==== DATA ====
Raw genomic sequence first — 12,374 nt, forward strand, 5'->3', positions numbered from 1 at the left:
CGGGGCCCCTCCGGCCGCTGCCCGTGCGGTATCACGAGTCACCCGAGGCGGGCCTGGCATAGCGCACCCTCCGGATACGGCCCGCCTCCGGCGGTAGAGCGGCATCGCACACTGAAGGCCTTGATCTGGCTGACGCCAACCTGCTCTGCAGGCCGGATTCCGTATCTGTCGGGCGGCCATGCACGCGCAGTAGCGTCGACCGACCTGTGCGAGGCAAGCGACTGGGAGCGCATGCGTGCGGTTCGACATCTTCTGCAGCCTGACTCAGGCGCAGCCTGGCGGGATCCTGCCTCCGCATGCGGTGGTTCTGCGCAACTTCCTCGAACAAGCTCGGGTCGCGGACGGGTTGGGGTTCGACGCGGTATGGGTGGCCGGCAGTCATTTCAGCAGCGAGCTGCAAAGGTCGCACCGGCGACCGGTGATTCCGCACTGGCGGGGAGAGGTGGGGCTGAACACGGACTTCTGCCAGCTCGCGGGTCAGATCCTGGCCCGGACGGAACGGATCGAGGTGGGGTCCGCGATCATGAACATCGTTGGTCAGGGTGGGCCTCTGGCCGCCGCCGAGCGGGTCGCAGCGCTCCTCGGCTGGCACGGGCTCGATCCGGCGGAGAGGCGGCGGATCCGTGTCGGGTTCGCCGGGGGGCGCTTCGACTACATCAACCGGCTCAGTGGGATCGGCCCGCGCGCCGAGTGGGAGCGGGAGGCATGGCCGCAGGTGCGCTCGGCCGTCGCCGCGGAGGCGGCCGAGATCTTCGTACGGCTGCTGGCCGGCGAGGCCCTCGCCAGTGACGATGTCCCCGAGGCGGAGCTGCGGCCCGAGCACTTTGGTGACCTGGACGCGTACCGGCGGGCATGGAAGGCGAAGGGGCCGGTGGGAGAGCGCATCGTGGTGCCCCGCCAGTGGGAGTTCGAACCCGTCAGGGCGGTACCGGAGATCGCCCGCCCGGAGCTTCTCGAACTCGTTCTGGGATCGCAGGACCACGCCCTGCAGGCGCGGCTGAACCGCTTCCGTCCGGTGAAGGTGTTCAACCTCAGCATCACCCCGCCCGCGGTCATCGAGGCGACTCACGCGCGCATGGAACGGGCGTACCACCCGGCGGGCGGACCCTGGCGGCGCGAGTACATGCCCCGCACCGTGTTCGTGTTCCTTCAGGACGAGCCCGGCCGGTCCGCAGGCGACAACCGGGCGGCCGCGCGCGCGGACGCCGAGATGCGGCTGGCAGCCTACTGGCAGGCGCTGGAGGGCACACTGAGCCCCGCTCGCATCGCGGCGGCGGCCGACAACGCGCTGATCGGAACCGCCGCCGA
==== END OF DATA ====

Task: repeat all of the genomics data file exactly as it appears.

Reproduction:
Raw genomic sequence first — 12,374 nt, forward strand, 5'->3', positions numbered from 1 at the left:
CGGGGCCCCTCCGGCCGCTGCCCGTGCGGTATCACGAGTCACCCGAGGCGGGCCTGGCATAGCGCACCCTCCGGATACGGCCCGCCTCCGGCGGTAGAGCGGCATCGCACACTGAAGGCCTTGATCTGGCTGACGCCAACCTGCTCTGCAGGCCGGATTCCGTATCTGTCGGGCGGCCATGCACGCGCAGTAGCGTCGACCGACCTGTGCGAGGCAAGCGACTGGGAGCGCATGCGTGCGGTTCGACATCTTCTGCAGCCTGACTCAGGCGCAGCCTGGCGGGATCCTGCCTCCGCATGCGGTGGTTCTGCGCAACTTCCTCGAACAAGCTCGGGTCGCGGACGGGTTGGGGTTCGACGCGGTATGGGTGGCCGGCAGTCATTTCAGCAGCGAGCTGCAAAGGTCGCACCGGCGACCGGTGATTCCGCACTGGCGGGGAGAGGTGGGGCTGAACACGGACTTCTGCCAGCTCGCGGGTCAGATCCTGGCCCGGACGGAACGGATCGAGGTGGGGTCCGCGATCATGAACATCGTTGGTCAGGGTGGGCCTCTGGCCGCCGCCGAGCGGGTCGCAGCGCTCCTCGGCTGGCACGGGCTCGATCCGGCGGAGAGGCGGCGGATCCGTGTCGGGTTCGCCGGGGGGCGCTTCGACTACATCAACCGGCTCAGTGGGATCGGCCCGCGCGCCGAGTGGGAGCGGGAGGCATGGCCGCAGGTGCGCTCGGCCGTCGCCGCGGAGGCGGCCGAGATCTTCGTACGGCTGCTGGCCGGCGAGGCCCTCGCCAGTGACGATGTCCCCGAGGCGGAGCTGCGGCCCGAGCACTTTGGTGACCTGGACGCGTACCGGCGGGCATGGAAGGCGAAGGGGCCGGTGGGAGAGCGCATCGTGGTGCCCCGCCAGTGGGAGTTCGAACCCGTCAGGGCGGTACCGGAGATCGCCCGCCCGGAGCTTCTCGAACTCGTTCTGGGATCGCAGGACCACGCCCTGCAGGCGCGGCTGAACCGCTTCCGTCCGGTGAAGGTGTTCAACCTCAGCATCACCCCGCCCGCGGTCATCGAGGCGACTCACGCGCGCATGGAACGGGCGTACCACCCGGCGGGCGGACCCTGGCGGCGCGAGTACATGCCCCGCACCGTGTTCGTGTTCCTTCAGGACGAGCCCGGCCGGTCCGCAGGCGACAACCGGGCGGCCGCGCGCGCGGACGCCGAGATGCGGCTGGCAGCCTACTGGCAGGCGCTGGAGGGCACACTGAGCCCCGCTCGCATCGCGGCGGCGGCCGACAACGCGCTGATCGGAACCGCCGCCGA